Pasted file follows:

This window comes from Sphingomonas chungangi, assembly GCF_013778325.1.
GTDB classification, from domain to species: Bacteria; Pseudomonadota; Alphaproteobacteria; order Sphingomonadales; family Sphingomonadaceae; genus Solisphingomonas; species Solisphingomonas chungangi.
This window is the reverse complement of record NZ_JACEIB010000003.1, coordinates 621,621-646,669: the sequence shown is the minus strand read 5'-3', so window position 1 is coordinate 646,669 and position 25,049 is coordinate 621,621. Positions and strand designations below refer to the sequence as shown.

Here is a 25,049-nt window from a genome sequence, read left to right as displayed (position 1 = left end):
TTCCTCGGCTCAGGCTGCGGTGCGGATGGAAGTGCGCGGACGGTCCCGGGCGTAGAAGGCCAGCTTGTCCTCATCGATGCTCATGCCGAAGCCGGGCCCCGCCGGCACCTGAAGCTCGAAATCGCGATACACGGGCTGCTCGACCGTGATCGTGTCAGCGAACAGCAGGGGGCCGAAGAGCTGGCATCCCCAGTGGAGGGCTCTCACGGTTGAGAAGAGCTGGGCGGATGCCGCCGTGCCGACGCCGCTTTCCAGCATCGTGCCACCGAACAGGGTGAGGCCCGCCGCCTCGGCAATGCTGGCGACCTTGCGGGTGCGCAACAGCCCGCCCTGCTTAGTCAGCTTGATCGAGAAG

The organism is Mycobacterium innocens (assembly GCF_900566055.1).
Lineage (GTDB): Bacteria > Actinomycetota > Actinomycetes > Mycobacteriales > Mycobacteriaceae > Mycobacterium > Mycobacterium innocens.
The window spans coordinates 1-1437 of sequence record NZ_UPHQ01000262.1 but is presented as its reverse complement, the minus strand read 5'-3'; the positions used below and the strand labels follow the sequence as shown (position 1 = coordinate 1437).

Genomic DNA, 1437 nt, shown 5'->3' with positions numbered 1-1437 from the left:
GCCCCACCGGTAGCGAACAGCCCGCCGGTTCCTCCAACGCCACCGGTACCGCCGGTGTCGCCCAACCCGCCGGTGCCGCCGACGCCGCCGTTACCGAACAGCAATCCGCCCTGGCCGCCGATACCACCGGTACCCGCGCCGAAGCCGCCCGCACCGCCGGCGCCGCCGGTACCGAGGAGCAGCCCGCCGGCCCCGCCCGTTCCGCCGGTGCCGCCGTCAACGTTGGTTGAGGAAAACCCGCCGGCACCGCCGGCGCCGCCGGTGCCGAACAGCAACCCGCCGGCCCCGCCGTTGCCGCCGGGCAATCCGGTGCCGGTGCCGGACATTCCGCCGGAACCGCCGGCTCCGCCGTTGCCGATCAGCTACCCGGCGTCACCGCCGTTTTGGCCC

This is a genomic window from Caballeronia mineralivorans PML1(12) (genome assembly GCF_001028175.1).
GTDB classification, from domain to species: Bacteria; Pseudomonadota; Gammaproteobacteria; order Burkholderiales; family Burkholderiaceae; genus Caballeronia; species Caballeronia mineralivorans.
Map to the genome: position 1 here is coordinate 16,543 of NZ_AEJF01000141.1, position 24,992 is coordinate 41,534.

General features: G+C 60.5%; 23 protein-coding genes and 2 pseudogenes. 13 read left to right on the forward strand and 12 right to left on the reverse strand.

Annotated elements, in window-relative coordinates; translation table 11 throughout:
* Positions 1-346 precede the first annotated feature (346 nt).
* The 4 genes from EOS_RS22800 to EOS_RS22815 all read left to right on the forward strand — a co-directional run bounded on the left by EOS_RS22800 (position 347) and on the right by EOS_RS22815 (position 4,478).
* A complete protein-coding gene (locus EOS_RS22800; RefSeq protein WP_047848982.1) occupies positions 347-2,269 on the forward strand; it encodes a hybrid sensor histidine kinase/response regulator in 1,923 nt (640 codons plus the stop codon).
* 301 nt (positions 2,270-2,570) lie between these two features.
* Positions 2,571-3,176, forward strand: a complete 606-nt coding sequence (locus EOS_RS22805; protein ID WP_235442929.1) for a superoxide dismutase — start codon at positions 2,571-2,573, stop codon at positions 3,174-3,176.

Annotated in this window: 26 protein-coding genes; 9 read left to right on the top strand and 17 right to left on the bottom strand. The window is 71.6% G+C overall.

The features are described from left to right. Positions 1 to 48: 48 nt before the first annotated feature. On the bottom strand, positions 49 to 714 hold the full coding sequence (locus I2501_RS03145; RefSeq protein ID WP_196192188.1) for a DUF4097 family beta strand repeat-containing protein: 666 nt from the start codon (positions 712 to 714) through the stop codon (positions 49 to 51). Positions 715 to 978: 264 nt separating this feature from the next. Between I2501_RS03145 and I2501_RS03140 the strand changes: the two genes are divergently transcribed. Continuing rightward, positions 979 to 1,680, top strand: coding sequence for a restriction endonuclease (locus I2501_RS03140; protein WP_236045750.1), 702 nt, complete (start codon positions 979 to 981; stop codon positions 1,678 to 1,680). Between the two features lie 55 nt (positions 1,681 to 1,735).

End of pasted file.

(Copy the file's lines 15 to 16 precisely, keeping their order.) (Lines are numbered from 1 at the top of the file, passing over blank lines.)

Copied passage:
Annotated elements, in window-relative coordinates; translation table 11 throughout:
* Positions 1-346 precede the first annotated feature (346 nt).